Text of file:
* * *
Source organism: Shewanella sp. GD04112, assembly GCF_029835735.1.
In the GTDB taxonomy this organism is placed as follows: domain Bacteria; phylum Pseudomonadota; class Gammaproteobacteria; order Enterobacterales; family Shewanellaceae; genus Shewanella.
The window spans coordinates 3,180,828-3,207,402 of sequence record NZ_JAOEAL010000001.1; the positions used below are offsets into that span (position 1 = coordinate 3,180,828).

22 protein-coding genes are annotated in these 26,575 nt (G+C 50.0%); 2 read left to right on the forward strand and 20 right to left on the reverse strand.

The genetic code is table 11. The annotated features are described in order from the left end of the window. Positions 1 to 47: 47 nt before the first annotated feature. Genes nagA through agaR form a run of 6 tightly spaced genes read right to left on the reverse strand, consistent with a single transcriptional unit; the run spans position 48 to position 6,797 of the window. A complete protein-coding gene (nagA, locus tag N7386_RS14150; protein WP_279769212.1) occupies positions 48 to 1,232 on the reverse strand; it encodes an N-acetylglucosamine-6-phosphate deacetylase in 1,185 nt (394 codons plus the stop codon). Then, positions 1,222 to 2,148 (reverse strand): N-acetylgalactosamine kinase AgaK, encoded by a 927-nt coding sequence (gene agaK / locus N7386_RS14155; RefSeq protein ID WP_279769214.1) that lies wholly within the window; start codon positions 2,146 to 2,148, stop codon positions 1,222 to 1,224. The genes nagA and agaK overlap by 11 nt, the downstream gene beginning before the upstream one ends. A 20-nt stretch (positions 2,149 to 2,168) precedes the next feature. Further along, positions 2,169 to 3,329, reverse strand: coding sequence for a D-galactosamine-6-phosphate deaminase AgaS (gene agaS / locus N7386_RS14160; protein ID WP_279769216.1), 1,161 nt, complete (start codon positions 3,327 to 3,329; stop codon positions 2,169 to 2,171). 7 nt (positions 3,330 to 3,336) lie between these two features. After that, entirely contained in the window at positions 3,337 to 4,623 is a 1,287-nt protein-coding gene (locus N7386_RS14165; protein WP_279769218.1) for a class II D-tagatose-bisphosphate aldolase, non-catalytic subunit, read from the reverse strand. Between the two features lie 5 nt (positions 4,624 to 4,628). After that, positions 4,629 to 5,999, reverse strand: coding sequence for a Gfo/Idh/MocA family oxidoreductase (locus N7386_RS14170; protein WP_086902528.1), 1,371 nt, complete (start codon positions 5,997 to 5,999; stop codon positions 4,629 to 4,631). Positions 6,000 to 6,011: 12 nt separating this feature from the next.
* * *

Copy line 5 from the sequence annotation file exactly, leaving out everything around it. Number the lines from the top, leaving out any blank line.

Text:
The genetic code is table 11. The annotated features are described in order from the left end of the window. Positions 1 to 47: 47 nt before the first annotated feature. Genes nagA through agaR form a run of 6 tightly spaced genes read right to left on the reverse strand, consistent with a single transcriptional unit; the run spans position 48 to position 6,797 of the window. A complete protein-coding gene (nagA, locus tag N7386_RS14150; protein WP_279769212.1) occupies positions 48 to 1,232 on the reverse strand; it encodes an N-acetylglucosamine-6-phosphate deacetylase in 1,185 nt (394 codons plus the stop codon). Then, positions 1,222 to 2,148 (reverse strand): N-acetylgalactosamine kinase AgaK, encoded by a 927-nt coding sequence (gene agaK / locus N7386_RS14155; RefSeq protein ID WP_279769214.1) that lies wholly within the window; start codon positions 2,146 to 2,148, stop codon positions 1,222 to 1,224. The genes nagA and agaK overlap by 11 nt, the downstream gene beginning before the upstream one ends. A 20-nt stretch (positions 2,149 to 2,168) precedes the next feature. Further along, positions 2,169 to 3,329, reverse strand: coding sequence for a D-galactosamine-6-phosphate deaminase AgaS (gene agaS / locus N7386_RS14160; protein ID WP_279769216.1), 1,161 nt, complete (start codon positions 3,327 to 3,329; stop codon positions 2,169 to 2,171). 7 nt (positions 3,330 to 3,336) lie between these two features. After that, entirely contained in the window at positions 3,337 to 4,623 is a 1,287-nt protein-coding gene (locus N7386_RS14165; protein WP_279769218.1) for a class II D-tagatose-bisphosphate aldolase, non-catalytic subunit, read from the reverse strand. Between the two features lie 5 nt (positions 4,624 to 4,628). After that, positions 4,629 to 5,999, reverse strand: coding sequence for a Gfo/Idh/MocA family oxidoreductase (locus N7386_RS14170; protein WP_086902528.1), 1,371 nt, complete (start codon positions 5,997 to 5,999; stop codon positions 4,629 to 4,631). Positions 6,000 to 6,011: 12 nt separating this feature from the next.